The Impact of Exposure to Political Violence on Risk and Ambiguity Attitudes
(University of Warwick-SU)
24 March 2021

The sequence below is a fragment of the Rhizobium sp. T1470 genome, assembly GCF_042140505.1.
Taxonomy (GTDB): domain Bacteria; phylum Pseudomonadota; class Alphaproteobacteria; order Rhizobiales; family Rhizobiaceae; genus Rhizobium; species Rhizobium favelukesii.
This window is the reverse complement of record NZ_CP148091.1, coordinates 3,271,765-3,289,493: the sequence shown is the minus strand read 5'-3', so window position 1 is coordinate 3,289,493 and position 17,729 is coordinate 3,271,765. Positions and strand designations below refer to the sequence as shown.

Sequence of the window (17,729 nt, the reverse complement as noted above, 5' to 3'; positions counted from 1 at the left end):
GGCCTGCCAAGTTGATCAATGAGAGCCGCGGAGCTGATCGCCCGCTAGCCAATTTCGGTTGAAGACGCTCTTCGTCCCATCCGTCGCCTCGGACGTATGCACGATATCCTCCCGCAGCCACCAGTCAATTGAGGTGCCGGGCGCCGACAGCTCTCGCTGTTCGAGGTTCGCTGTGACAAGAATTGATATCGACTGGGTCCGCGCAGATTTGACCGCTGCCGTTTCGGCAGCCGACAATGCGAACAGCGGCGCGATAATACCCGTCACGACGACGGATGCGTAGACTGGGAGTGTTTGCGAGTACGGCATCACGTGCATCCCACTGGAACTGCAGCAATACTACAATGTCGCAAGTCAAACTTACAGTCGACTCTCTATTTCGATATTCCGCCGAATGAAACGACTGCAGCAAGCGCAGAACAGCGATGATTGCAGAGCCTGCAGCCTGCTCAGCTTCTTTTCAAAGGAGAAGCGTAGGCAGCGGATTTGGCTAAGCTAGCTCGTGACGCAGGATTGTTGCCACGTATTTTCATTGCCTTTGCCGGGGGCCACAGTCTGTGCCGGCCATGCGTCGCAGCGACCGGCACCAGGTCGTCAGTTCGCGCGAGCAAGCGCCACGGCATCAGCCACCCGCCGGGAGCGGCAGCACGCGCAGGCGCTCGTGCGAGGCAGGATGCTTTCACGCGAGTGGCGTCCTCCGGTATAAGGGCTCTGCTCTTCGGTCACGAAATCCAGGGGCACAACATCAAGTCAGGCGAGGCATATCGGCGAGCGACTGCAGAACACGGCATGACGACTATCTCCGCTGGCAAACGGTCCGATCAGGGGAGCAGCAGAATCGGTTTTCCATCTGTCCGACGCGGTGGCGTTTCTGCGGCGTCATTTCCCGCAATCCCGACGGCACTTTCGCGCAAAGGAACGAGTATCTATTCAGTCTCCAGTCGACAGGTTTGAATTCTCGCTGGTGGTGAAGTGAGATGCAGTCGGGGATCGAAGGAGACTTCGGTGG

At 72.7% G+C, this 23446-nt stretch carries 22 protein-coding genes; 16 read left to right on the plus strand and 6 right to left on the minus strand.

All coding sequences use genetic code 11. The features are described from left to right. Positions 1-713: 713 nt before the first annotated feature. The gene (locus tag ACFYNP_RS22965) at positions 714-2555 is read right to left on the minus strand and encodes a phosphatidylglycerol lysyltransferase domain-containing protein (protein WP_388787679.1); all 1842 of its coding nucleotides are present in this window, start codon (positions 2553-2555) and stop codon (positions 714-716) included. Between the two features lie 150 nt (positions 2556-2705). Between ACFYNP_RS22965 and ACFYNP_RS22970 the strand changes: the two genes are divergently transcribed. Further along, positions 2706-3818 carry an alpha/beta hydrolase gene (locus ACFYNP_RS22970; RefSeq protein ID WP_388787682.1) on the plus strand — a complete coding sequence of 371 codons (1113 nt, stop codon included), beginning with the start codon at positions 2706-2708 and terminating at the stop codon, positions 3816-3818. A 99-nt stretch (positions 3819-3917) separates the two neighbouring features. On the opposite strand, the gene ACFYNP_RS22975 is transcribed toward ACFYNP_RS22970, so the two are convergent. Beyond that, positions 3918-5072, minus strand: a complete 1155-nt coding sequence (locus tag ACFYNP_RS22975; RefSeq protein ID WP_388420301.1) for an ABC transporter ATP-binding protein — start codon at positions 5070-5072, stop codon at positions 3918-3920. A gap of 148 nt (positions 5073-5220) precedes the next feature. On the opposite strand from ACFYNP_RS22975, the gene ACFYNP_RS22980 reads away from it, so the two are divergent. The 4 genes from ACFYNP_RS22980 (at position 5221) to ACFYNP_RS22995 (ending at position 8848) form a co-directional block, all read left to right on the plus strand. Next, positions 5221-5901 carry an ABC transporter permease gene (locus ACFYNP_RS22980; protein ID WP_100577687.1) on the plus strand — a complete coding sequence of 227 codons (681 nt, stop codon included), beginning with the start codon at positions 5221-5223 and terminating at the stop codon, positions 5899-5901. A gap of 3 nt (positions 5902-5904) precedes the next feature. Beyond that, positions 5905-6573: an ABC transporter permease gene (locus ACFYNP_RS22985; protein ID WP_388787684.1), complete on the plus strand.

Abstract : We conduct an incentive-compatible field experiment with a large representative sample to study how exposure to political violence in a civil conflict context affects risk and ambiguity preferences of individuals. We identify random exposure to violence by relying on a natural experiment in Turkey created by the military institutions and the long running civil conflict in the country. We show that the effect of violence exposure on risk and ambiguity preferences depend on the type of exposure. We find that while being exposed to the conflict environment induces individuals to become more risk-tolerant, having traumatic direct experiences in that environment creates the opposite effect and renders individuals extremely risk averse. Such individuals also become more averse to ambiguity. We also show that time of exposure should be considered in determining the overall effects. Overall our findings indicate that preferences on risk and ambiguity are history-dependent.